In the last installment of How to Be a Baka Gaijin, we explored the many ways you can be a baka gaijin in the house. But one area we kind of glossed over was how to behave at the dinner table. Today, I shall answer all of your burning questions about how to show off your copious amounts of bakatude. Being a baka gaijin at the dinner table is pretty easy to do, and if you’re out at a restaurant you’ll have plenty of people to impress. Let’s get started.
1. Use Your Chopsticks Improperly Or, Better Yet, Don’t Even Try to Use Them at All
So you survived your train ride and now you’re looking for some grub. You find a nearby restaurant and plop your gaijin keister down at the nearest table. Before you know it, your food has arrived! (For the sake of performance, lets assume you’re with a few of your Japanese friends.) You break open your chopsticks and rub them together vigorously to show that you believe the chopsticks (as well as the establishment) are cheap.
Since you’re a baka gaijin, you never learned how to use chopsticks properly and you just start awkwardly spearing your food with the ends of the chopsticks. As long as the food makes its way to your mouth it’s all good, right? But before you know it, your hand starts cramping up and you need to throw in the towel and just ask for a fork and knife. Who uses chopsticks anyway, amirite?
Not even attempting to use chopsticks properly is always a good way to show Japanese people that you don’t really care about enveloping yourself in the culture. But hey, at least you actually used them for a little bit, right?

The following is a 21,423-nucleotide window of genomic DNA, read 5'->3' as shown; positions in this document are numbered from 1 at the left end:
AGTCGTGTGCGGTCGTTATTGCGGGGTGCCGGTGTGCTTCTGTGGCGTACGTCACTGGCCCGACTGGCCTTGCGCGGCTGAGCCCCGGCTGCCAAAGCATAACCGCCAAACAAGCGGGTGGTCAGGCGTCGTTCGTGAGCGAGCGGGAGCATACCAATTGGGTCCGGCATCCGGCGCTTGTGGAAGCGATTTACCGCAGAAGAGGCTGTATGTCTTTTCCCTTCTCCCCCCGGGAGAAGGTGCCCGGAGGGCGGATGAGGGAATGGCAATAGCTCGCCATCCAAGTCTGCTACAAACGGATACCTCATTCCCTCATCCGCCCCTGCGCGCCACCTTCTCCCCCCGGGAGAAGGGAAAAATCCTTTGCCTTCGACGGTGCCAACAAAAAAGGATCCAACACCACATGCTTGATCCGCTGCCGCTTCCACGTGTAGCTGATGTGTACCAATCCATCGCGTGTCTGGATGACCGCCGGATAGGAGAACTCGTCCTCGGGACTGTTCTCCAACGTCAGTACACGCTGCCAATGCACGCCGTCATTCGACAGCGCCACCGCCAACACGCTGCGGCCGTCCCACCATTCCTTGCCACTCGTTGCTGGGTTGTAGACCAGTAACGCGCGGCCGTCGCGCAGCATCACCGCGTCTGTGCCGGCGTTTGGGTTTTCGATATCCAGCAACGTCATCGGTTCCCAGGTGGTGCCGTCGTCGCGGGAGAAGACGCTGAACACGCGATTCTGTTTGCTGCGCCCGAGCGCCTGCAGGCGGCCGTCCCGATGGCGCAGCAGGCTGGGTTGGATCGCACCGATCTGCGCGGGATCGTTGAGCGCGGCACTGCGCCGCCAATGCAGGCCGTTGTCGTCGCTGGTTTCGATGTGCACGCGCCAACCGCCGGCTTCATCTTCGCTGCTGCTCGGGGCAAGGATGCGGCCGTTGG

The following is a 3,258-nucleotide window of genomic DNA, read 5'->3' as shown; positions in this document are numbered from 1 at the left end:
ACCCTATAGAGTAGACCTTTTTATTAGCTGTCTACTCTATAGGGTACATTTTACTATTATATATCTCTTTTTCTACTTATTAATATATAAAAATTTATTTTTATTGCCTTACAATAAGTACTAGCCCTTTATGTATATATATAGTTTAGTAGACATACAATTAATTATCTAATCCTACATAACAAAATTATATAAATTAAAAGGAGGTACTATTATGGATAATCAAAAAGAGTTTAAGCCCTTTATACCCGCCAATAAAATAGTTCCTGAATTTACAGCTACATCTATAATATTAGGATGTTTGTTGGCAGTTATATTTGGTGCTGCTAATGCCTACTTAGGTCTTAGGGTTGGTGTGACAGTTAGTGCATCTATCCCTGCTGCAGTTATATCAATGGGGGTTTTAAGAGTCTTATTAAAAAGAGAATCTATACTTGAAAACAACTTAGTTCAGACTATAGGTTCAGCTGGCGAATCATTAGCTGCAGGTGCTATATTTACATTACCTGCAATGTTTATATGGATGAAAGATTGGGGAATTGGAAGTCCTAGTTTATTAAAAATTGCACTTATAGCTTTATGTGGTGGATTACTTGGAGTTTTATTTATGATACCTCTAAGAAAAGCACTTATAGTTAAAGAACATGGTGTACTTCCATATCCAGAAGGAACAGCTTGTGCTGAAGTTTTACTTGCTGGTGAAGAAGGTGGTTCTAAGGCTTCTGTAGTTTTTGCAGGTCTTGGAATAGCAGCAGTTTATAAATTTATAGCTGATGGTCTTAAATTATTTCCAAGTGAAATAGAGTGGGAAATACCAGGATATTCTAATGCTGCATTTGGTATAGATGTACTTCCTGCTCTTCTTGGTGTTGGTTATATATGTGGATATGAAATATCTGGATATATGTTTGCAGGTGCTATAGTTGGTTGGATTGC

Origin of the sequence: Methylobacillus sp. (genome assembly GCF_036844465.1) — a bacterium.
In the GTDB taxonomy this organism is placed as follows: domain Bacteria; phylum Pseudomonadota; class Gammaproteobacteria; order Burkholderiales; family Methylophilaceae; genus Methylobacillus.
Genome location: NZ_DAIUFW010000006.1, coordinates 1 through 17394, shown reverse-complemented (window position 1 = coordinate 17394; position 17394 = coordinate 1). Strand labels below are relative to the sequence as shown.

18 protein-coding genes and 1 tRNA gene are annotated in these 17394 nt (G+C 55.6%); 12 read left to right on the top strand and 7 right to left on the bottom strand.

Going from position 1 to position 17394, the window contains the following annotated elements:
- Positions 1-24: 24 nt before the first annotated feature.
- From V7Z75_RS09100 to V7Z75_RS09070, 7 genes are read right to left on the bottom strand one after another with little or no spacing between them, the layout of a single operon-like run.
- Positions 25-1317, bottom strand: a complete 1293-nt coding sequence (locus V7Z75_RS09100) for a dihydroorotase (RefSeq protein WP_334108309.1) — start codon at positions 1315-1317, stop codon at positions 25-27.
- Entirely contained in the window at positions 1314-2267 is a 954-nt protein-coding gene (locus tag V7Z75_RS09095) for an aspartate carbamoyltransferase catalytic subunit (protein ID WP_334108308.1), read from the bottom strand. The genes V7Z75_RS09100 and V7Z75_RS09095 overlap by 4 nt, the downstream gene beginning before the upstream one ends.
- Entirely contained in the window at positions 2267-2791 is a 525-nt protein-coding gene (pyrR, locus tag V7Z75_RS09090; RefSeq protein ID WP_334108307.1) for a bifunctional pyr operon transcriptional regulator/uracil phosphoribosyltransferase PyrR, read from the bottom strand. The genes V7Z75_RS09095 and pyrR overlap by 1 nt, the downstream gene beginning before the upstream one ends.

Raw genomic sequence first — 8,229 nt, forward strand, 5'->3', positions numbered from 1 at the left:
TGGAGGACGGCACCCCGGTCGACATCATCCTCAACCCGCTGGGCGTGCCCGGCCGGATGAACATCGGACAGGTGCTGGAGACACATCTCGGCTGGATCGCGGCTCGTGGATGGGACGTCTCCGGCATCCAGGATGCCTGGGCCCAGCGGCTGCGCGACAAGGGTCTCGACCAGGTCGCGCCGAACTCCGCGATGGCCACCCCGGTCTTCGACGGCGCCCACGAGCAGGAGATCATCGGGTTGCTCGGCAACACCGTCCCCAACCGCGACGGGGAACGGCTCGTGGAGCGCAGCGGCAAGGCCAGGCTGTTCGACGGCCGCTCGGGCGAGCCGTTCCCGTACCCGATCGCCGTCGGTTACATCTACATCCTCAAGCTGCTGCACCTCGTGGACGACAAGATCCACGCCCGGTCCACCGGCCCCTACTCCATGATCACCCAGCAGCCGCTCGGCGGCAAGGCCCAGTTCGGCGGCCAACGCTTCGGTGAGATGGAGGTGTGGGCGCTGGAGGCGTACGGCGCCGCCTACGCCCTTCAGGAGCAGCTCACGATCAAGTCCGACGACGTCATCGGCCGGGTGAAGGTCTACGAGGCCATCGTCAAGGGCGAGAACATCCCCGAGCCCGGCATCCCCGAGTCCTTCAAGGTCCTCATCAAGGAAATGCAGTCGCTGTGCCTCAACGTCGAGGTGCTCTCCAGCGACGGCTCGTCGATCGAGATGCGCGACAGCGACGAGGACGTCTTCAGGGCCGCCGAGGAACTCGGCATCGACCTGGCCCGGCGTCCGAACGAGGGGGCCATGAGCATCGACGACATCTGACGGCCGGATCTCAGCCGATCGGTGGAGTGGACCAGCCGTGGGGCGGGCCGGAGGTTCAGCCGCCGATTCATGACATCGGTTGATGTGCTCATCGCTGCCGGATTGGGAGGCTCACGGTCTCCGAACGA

2. Or, Do Everything You Can to Insult People With Your Chopsticks
Okay, so maybe you didn’t give up on the chopsticks but instead decided to tough it out for the whole meal. Good for you. Now we have lots more opportunities to offend everyone. You’re gonna wanna make sure you point at people with your chopsticks when you’re talking to them, move your plates around with your chopsticks, and wave them about in the air like you’ve never seen two sticks before in your life.
And then when you’re done with your chopsticks you can just stick them straight up in your rice. I mean, hey, you don’t know that this is something that’s only done as funeral offerings, I’m sure your friends will forgive you eventually.
As you can tell, there are plenty, and I mean plenty of things you can do with your chopsticks to show everyone around you how baka and how gaijin you be. Just by following steps one and two here I highly doubt anyone will question your baka gaijin-ness as far as eating goes. But just in case, I’ve added some more tips below.
3. Be Sure to Eat Like a Barbarian
You’re a gaijin. Gaijin are always hungry. You need to get that food in your mouth and you need to get it there now. This is no time for manners. So make sure you take food from the community plates and bowls with the ends of the chopsticks you’ve already had stuck in your slobbery gaijin mouth. Japanese people don’t believe in germs. It’s against their religion.